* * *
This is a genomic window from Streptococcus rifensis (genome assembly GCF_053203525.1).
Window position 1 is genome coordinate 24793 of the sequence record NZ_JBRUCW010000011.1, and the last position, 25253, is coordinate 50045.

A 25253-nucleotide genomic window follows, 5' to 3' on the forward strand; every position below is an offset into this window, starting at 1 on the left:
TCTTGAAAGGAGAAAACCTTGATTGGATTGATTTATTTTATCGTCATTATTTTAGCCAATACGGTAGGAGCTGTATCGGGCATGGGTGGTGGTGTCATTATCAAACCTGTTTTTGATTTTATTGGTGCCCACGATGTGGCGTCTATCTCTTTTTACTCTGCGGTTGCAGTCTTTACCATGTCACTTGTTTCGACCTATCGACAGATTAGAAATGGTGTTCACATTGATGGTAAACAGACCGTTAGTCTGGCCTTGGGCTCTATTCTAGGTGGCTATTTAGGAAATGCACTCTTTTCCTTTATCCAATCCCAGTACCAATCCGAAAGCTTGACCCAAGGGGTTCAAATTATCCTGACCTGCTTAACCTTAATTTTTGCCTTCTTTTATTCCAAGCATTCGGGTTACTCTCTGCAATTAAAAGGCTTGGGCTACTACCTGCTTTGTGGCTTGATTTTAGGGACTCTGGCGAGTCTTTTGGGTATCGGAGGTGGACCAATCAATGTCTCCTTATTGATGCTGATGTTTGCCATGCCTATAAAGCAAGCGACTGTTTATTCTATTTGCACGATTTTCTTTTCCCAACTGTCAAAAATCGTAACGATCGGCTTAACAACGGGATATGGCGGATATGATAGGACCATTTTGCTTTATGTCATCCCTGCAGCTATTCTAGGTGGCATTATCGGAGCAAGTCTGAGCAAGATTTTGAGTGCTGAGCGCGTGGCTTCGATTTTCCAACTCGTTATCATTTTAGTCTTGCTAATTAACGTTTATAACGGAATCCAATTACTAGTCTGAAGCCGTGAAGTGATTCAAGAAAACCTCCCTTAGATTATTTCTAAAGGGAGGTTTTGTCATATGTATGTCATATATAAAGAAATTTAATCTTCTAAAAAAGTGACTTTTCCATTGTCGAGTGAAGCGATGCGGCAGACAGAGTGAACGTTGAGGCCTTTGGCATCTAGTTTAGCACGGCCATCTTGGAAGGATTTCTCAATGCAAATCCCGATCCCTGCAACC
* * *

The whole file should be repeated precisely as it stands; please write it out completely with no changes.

This is a genomic window from Streptococcus rifensis (genome assembly GCF_053203525.1).
Window position 1 is genome coordinate 24793 of the sequence record NZ_JBRUCW010000011.1, and the last position, 25253, is coordinate 50045.

A 25253-nucleotide genomic window follows, 5' to 3' on the forward strand; every position below is an offset into this window, starting at 1 on the left:
TCTTGAAAGGAGAAAACCTTGATTGGATTGATTTATTTTATCGTCATTATTTTAGCCAATACGGTAGGAGCTGTATCGGGCATGGGTGGTGGTGTCATTATCAAACCTGTTTTTGATTTTATTGGTGCCCACGATGTGGCGTCTATCTCTTTTTACTCTGCGGTTGCAGTCTTTACCATGTCACTTGTTTCGACCTATCGACAGATTAGAAATGGTGTTCACATTGATGGTAAACAGACCGTTAGTCTGGCCTTGGGCTCTATTCTAGGTGGCTATTTAGGAAATGCACTCTTTTCCTTTATCCAATCCCAGTACCAATCCGAAAGCTTGACCCAAGGGGTTCAAATTATCCTGACCTGCTTAACCTTAATTTTTGCCTTCTTTTATTCCAAGCATTCGGGTTACTCTCTGCAATTAAAAGGCTTGGGCTACTACCTGCTTTGTGGCTTGATTTTAGGGACTCTGGCGAGTCTTTTGGGTATCGGAGGTGGACCAATCAATGTCTCCTTATTGATGCTGATGTTTGCCATGCCTATAAAGCAAGCGACTGTTTATTCTATTTGCACGATTTTCTTTTCCCAACTGTCAAAAATCGTAACGATCGGCTTAACAACGGGATATGGCGGATATGATAGGACCATTTTGCTTTATGTCATCCCTGCAGCTATTCTAGGTGGCATTATCGGAGCAAGTCTGAGCAAGATTTTGAGTGCTGAGCGCGTGGCTTCGATTTTCCAACTCGTTATCATTTTAGTCTTGCTAATTAACGTTTATAACGGAATCCAATTACTAGTCTGAAGCCGTGAAGTGATTCAAGAAAACCTCCCTTAGATTATTTCTAAAGGGAGGTTTTGTCATATGTATGTCATATATAAAGAAATTTAATCTTCTAAAAAAGTGACTTTTCCATTGTCGAGTGAAGCGATGCGGCAGACAGAGTGAACGTTGAGGCCTTTGGCATCTAGTTTAGCACGGCCATCTTGGAAGGATTTCTCAATGCAAATCCCGATCCCTGCAACC